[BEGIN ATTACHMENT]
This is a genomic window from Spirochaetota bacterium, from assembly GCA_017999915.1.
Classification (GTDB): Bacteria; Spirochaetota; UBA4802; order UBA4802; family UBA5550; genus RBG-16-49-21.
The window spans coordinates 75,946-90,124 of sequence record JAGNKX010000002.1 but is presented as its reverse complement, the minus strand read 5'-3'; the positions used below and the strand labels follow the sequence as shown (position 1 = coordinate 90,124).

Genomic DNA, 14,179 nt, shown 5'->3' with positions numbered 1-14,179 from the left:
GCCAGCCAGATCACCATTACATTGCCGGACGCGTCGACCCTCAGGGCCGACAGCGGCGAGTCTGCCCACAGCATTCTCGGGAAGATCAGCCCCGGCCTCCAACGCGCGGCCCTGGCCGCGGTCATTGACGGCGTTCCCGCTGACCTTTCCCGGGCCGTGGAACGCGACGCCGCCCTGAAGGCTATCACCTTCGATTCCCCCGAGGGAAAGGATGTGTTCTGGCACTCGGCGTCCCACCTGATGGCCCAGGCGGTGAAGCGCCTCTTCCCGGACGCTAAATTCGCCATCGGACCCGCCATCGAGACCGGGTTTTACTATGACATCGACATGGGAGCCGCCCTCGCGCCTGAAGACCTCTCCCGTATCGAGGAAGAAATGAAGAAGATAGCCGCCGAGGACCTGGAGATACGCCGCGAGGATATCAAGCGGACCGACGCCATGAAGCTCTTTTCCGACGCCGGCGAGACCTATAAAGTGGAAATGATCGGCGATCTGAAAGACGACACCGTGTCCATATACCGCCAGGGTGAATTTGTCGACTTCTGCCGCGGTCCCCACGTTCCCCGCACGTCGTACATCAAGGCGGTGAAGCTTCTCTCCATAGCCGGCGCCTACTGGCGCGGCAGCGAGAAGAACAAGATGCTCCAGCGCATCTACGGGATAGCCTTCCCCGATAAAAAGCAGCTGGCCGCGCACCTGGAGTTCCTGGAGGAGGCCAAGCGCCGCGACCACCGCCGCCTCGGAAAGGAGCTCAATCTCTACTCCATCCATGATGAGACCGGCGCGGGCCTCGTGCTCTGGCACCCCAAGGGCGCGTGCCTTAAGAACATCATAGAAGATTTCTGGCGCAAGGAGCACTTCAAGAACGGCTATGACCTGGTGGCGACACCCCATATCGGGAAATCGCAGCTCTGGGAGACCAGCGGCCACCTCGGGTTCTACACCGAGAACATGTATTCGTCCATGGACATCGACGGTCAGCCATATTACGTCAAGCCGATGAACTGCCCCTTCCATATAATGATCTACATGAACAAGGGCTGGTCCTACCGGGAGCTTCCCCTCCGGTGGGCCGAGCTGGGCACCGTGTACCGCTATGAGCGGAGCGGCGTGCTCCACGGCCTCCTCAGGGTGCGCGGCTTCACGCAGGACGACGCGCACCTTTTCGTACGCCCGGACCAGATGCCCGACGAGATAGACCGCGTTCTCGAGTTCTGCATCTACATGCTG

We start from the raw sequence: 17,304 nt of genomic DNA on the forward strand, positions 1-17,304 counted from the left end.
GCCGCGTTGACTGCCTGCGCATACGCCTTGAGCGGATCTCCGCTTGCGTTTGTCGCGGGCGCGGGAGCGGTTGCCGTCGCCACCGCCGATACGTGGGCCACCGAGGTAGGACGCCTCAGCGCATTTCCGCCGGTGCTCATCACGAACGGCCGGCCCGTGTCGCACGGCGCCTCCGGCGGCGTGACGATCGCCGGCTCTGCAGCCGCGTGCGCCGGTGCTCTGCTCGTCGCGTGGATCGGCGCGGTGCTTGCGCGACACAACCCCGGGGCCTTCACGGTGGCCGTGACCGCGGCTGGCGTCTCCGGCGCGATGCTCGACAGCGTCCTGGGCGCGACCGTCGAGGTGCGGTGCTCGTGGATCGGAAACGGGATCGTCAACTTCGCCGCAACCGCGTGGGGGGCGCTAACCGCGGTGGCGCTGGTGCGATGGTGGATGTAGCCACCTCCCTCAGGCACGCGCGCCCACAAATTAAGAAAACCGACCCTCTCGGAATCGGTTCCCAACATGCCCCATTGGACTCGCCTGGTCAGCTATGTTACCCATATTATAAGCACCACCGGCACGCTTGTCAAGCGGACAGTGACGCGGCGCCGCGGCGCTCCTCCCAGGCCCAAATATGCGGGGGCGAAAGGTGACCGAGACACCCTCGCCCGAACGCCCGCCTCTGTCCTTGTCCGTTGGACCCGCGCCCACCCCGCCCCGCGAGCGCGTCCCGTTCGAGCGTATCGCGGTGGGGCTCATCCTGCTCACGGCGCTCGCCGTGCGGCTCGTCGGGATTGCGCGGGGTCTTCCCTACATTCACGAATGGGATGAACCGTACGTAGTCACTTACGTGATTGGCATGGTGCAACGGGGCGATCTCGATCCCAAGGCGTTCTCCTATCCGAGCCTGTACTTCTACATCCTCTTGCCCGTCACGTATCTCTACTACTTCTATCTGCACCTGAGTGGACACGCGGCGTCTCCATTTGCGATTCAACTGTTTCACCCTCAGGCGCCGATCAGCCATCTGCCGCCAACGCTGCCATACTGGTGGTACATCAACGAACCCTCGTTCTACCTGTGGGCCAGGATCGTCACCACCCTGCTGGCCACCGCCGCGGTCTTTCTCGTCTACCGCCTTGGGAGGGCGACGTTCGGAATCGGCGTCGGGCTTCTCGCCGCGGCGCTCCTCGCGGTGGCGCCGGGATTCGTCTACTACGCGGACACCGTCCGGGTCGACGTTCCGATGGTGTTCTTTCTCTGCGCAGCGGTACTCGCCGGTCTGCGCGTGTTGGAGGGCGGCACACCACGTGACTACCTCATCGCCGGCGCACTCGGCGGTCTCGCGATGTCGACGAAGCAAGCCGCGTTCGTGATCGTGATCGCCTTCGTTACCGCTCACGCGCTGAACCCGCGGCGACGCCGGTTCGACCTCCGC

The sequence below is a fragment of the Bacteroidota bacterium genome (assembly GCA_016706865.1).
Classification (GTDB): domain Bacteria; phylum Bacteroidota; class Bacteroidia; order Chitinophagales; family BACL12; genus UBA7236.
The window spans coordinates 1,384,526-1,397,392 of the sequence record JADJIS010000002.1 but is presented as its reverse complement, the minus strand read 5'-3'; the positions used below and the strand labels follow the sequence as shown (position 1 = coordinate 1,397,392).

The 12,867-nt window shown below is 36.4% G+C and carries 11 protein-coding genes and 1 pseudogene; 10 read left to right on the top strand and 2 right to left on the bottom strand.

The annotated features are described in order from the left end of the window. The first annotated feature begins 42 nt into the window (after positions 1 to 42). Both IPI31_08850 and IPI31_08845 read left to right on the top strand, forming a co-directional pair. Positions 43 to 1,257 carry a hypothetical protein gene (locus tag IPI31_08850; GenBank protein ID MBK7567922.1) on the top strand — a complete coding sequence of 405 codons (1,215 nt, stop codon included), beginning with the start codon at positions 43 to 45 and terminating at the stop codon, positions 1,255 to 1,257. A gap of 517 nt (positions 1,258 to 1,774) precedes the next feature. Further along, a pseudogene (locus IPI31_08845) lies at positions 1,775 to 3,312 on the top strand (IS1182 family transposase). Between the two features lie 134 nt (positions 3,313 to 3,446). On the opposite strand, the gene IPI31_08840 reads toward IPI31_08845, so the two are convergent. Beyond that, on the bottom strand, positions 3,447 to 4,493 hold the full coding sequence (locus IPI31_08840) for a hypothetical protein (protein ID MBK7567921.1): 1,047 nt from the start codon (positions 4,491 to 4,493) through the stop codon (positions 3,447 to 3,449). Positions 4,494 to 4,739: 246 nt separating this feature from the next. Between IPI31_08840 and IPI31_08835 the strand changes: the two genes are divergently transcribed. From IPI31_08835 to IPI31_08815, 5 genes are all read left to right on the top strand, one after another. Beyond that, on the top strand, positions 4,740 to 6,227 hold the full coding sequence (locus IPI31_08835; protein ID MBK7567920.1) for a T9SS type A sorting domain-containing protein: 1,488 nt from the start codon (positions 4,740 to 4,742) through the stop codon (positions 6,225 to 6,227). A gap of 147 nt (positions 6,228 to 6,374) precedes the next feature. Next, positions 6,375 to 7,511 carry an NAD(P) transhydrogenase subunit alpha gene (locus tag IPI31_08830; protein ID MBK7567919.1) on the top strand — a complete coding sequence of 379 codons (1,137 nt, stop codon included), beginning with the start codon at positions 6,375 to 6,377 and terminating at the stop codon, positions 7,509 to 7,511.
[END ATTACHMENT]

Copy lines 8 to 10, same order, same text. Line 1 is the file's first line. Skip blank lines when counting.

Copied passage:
The sequence below is a fragment of the Bacteroidota bacterium genome (assembly GCA_016706865.1).
Classification (GTDB): domain Bacteria; phylum Bacteroidota; class Bacteroidia; order Chitinophagales; family BACL12; genus UBA7236.
The window spans coordinates 1,384,526-1,397,392 of the sequence record JADJIS010000002.1 but is presented as its reverse complement, the minus strand read 5'-3'; the positions used below and the strand labels follow the sequence as shown (position 1 = coordinate 1,397,392).